I traveled to Narbonne all by myself and not once did I feel lonely during my stay. People in Southern France are incredibly friendly – especially if you speak a little French. Dining alone can be quite an uncomfortable experience, especially fine dining. I wanted to enjoy high quality regional cuisine and ended up going to a quite romantic restaurant. Alone. The staff sensed my discomfort, as I was the only one there who didn’t have a plus one. They brought me a bunch of magazines, placed them in front of me, and came over to my table to chat with me. It was such a considerate thing to do, and I did not expect that at all. I experienced the same level of service at the bed and breakfast I was staying at in Narbonne. First of all, it was the most charming b&b I’d ever been to. And the staff was amazing. I spent a lot of time chatting with one of the owners, a young lady who’d been traveling around the world and studying abroad before returning to Narbonne to run the b&b with her parents. On the day of my departure, she offered to take me to the train station so I wouldn’t have to carry my luggage – even though it was just a ten minute walk! I was amazed by the kindness of all these people. I came for the food, the wine and the nice weather – but next time, I’ll return for the people.Go for cheaper accommodation so you’ll have more money to spend on food. Seriously. You have to try the regional cuisine. Mediterranean food is amazing. So is the wine from the south of France. Schedule in a wine tasting at a château in the countryside, or visit one of the wine bars downtown in the city you’re going to. Want to pick up a souvenir? Look for those small glass jars of tapenade (spread made with green olives or black olives). Spread it on toasted bread, crackers or slices of baguette. Best enjoyed with a glass of wine.Yum!Another tip; it’s okay if you don’t speak a lot of French – the locals will try to make efforts. Don’t believe what you’ve heard about French not wanting to speak English. In most cases they’re either shy or they actually can’t speak the language. To make things easier for you, you should at least know “bonjour/bonsoir” (good day/good evening), “au revoir” (bye), “merci” (thanks), “parlez-vous anglais?” (do you speak english?) and “je ne parle pas francais” (I don’t speak french). – Kristine, Explore Love Travel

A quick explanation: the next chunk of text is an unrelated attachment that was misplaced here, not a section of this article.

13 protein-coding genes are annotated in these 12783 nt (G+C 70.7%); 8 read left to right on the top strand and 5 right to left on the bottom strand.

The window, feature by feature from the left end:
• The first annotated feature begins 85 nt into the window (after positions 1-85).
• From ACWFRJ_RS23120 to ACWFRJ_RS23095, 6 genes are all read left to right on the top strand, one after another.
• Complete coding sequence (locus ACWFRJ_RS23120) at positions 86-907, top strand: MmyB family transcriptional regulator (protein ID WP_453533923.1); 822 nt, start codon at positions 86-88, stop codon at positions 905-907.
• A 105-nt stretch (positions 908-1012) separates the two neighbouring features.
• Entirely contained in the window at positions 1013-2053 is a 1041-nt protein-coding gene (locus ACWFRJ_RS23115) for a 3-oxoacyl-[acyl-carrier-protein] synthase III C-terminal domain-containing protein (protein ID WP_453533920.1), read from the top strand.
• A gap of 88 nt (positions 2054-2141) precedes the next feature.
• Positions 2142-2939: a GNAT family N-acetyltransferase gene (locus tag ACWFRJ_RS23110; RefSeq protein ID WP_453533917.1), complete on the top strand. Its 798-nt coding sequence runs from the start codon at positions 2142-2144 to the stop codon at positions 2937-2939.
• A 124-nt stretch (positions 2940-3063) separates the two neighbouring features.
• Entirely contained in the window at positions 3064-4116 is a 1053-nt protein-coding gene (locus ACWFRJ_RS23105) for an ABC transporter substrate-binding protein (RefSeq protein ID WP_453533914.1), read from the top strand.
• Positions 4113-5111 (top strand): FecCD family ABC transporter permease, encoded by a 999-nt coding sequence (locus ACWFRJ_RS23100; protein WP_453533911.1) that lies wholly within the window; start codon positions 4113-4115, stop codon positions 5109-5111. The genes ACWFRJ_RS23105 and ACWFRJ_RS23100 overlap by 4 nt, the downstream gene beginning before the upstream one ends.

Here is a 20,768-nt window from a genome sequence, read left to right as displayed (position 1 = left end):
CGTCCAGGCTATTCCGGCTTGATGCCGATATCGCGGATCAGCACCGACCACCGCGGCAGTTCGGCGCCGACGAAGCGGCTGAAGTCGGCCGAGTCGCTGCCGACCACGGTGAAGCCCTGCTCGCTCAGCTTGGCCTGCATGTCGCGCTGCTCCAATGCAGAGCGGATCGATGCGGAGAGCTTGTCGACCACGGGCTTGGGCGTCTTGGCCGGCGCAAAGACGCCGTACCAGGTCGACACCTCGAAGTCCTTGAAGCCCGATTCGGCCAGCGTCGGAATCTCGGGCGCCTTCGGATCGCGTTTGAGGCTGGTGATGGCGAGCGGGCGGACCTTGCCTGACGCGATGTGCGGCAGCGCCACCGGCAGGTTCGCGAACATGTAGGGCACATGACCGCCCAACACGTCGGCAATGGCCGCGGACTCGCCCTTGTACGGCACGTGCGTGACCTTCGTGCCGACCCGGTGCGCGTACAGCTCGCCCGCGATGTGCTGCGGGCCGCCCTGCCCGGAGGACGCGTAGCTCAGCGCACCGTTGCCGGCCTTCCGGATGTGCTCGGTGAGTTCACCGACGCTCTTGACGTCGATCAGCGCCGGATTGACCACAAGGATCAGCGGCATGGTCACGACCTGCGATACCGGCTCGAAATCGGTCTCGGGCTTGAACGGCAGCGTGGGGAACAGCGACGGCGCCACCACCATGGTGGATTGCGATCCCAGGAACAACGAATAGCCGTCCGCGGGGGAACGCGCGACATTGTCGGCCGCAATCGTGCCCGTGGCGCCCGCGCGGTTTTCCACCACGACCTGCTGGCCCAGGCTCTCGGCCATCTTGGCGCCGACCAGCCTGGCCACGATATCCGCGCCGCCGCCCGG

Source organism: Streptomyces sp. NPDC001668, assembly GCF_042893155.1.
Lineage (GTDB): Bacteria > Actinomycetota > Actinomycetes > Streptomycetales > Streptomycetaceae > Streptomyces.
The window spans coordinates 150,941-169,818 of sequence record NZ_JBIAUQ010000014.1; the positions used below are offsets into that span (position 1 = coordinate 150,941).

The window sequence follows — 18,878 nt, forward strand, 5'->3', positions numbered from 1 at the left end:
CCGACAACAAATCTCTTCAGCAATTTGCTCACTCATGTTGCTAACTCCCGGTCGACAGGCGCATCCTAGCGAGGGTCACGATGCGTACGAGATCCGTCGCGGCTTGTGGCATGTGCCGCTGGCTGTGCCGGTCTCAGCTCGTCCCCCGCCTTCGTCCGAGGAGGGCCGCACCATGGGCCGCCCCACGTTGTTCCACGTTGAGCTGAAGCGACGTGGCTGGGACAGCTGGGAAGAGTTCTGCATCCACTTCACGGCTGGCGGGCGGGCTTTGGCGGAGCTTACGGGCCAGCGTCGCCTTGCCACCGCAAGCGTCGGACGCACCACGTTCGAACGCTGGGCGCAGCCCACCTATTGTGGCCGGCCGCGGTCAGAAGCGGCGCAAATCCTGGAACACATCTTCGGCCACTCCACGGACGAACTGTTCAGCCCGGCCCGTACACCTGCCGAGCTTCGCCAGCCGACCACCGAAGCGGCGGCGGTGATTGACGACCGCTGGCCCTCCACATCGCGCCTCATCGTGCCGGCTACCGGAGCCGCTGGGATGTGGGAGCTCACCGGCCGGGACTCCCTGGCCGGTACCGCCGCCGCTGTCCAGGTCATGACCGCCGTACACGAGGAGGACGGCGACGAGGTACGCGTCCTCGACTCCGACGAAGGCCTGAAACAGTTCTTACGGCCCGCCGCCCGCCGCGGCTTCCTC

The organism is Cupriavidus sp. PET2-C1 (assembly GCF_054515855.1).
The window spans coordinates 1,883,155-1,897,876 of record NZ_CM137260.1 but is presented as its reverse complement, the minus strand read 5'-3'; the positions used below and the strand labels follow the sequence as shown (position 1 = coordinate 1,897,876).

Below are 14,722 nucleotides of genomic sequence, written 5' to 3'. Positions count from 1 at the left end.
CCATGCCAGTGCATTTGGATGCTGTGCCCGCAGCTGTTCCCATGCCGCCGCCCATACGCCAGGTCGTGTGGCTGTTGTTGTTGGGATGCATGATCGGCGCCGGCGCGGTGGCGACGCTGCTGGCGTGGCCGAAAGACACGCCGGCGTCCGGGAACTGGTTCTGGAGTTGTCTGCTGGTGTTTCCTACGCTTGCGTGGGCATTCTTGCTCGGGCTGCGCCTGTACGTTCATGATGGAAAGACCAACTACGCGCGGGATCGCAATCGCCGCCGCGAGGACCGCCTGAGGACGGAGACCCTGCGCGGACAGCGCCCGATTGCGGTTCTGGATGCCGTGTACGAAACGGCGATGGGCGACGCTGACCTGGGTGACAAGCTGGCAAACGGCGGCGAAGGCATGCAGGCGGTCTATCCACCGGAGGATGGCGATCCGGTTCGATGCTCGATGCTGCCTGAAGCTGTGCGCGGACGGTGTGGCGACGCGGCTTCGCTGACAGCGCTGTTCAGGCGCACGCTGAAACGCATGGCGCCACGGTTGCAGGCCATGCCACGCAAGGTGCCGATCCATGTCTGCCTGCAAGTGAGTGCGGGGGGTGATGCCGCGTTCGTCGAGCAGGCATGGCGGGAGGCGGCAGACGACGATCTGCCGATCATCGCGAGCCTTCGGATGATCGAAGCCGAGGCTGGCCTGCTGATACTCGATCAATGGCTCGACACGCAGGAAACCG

South Of France Attractions
- Take a stroll along the Boulevard de la Croisette in Cannes, even if you can’t afford to buy anything from the boutiques!
- Walk the streets that form part of the infamous Formula One racetrack that plays out in Monte Carlo every year.
- If you want something a little off the beaten track then take a day to explore the cliffs and inlets of Massif des Calanques, a strip of rugged coastline that stretches for 20km between Marseille and Cassis. Known as the Cote d’Azur’s wild side, it’s the perfect destination for walks, hikes, kayaking or swimming in crystal clear inlets.
- For your fix of art and culture, take some time to marvel at the Notre-Dame de la Garde in Marseille. This Catholic basilica is architectural splendour at its best dating back to 1864.
- Continue your journey of historical landmarks in Languedoc-Roussillon with a trip to the Maison Carrée, the restored Roman temple that was first completed in 2AD.
- Be sure to take in one or two of the picturesque wine farms in the Languedoc region, this area is renowned for them.